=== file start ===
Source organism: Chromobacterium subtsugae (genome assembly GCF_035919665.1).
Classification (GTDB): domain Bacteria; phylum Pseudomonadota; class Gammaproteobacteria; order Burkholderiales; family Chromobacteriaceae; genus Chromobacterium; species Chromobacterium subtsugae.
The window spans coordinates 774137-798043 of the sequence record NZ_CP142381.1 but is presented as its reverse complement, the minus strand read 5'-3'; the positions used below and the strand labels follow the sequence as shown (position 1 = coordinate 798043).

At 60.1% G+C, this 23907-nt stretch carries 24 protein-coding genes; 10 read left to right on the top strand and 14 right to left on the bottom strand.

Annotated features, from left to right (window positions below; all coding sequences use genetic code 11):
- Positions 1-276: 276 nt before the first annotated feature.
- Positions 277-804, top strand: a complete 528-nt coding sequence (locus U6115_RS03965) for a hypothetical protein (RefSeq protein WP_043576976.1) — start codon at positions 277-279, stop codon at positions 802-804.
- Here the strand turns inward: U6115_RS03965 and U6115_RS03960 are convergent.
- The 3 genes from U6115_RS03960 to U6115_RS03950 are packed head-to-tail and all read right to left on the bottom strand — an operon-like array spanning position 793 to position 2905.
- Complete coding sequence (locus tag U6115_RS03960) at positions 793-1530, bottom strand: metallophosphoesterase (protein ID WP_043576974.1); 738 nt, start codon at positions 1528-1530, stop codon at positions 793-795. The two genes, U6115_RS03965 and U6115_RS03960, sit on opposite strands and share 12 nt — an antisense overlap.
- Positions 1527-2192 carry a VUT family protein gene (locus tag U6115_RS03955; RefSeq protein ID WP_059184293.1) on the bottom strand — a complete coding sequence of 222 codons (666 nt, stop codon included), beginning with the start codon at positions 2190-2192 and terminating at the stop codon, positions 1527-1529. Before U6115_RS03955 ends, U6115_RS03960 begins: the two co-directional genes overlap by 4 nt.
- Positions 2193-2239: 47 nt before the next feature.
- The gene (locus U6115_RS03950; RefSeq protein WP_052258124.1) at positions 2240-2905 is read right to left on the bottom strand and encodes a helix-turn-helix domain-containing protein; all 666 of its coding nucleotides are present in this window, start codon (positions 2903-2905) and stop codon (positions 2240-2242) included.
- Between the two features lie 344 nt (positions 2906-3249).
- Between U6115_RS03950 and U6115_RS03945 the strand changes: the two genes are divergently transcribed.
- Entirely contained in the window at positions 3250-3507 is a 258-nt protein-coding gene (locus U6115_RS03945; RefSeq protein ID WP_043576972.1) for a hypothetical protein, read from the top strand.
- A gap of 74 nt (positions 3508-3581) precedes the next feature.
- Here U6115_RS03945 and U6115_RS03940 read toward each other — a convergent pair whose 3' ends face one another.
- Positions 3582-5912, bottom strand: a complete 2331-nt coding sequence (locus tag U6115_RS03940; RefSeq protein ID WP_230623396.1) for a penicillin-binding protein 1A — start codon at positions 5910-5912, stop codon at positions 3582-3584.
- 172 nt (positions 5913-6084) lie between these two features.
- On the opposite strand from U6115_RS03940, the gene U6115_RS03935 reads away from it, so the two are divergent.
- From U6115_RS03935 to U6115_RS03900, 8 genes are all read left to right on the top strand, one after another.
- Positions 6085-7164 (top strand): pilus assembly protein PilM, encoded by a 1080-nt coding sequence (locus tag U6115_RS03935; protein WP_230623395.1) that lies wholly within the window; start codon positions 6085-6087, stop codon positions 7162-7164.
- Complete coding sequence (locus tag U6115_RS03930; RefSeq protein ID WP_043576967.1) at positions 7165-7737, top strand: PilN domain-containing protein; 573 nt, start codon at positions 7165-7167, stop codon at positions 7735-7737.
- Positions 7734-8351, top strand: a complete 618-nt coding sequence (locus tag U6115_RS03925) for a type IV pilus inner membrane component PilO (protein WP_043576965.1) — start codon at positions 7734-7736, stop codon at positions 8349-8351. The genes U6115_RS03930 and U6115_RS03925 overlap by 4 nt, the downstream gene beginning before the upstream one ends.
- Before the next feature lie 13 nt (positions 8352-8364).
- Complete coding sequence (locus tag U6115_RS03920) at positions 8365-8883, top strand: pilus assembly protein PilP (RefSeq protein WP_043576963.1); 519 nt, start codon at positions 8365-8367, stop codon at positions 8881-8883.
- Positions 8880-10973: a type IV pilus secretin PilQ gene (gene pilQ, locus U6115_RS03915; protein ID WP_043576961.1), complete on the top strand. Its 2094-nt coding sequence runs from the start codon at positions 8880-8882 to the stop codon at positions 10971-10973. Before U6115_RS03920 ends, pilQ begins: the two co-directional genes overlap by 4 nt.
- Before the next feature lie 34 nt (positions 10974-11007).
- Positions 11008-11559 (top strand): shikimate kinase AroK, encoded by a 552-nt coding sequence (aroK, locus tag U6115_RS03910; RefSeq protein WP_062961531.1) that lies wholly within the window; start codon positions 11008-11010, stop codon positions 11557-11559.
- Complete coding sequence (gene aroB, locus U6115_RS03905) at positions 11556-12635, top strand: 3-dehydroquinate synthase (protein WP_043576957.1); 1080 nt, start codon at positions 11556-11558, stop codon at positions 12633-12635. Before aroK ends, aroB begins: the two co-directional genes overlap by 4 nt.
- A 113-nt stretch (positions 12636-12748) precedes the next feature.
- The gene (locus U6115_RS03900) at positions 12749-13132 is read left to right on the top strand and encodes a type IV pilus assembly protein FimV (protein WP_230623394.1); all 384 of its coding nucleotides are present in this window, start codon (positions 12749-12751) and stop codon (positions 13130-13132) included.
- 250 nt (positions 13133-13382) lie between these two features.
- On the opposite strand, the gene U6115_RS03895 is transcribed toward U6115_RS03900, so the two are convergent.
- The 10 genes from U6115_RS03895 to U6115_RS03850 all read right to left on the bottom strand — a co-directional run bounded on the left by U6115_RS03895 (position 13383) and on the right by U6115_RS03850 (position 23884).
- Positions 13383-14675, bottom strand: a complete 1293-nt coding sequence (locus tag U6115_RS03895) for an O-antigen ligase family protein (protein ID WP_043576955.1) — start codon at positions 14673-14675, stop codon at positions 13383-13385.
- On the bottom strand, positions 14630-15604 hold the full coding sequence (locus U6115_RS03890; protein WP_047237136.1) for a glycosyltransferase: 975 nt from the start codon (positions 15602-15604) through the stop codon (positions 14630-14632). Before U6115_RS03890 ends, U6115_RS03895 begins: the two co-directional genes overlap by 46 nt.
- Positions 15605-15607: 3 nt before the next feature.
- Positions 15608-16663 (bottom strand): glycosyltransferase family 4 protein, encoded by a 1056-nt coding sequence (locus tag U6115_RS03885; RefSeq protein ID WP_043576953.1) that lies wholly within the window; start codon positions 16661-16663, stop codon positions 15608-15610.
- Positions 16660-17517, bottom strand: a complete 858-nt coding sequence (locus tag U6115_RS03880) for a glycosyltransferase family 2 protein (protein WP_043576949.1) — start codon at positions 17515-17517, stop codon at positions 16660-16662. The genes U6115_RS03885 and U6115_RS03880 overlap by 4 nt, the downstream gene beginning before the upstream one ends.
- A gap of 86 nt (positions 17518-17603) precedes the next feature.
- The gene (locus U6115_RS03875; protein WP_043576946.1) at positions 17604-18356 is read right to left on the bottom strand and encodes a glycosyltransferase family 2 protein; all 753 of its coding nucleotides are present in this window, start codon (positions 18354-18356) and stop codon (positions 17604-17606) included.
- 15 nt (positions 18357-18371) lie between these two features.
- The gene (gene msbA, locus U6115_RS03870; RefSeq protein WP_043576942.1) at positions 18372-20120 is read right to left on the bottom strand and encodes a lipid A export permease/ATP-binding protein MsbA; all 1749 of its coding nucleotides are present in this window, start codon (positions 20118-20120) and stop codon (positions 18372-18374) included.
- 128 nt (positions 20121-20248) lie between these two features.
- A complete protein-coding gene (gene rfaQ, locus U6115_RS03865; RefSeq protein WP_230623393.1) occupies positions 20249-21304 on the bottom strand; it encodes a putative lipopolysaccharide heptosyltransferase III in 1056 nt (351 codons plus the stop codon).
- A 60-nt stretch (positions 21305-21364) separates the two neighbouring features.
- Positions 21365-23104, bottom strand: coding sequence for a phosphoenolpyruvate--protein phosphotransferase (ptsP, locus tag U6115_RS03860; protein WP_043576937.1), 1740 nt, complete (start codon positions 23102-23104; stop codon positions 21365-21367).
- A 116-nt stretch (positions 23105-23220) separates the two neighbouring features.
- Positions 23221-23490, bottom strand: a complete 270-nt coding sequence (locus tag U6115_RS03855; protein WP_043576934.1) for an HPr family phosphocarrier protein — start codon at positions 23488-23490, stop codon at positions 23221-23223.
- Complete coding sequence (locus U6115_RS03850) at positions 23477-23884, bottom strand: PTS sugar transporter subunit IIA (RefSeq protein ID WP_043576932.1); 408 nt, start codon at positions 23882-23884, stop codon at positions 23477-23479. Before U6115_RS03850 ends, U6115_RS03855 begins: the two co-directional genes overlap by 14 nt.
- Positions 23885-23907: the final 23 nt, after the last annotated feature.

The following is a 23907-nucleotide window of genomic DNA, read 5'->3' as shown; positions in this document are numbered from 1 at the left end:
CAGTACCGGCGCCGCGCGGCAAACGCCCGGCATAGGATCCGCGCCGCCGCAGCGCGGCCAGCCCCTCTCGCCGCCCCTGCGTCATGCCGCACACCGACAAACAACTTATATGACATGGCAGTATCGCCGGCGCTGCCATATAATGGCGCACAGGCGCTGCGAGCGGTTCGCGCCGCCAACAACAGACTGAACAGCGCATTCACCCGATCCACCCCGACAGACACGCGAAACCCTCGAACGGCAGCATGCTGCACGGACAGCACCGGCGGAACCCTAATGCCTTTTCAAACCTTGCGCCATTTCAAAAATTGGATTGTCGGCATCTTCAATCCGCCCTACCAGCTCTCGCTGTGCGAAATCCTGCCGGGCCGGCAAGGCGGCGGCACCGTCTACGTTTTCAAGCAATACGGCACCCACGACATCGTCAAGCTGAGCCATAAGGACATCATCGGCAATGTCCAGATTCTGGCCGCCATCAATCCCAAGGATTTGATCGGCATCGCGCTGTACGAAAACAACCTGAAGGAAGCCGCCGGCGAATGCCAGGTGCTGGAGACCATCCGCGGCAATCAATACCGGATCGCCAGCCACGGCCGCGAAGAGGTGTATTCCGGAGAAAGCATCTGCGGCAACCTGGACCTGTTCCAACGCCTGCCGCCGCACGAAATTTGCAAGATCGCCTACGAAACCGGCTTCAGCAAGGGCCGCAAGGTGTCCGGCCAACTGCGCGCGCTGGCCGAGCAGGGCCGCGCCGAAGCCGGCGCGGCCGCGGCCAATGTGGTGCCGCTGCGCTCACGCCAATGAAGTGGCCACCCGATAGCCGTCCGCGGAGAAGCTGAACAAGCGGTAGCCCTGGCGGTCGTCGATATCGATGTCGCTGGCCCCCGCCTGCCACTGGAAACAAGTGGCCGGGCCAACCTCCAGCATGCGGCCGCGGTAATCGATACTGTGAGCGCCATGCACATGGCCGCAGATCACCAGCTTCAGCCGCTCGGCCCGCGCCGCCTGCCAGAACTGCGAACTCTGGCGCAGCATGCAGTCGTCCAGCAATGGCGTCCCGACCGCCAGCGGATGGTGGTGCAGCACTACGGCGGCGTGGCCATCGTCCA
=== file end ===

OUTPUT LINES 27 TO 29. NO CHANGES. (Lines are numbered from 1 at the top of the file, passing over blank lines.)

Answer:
- Complete coding sequence (locus tag U6115_RS03920) at positions 8365-8883, top strand: pilus assembly protein PilP (RefSeq protein WP_043576963.1); 519 nt, start codon at positions 8365-8367, stop codon at positions 8881-8883.
- Positions 8880-10973: a type IV pilus secretin PilQ gene (gene pilQ, locus U6115_RS03915; protein ID WP_043576961.1), complete on the top strand. Its 2094-nt coding sequence runs from the start codon at positions 8880-8882 to the stop codon at positions 10971-10973. Before U6115_RS03920 ends, pilQ begins: the two co-directional genes overlap by 4 nt.
- Before the next feature lie 34 nt (positions 10974-11007).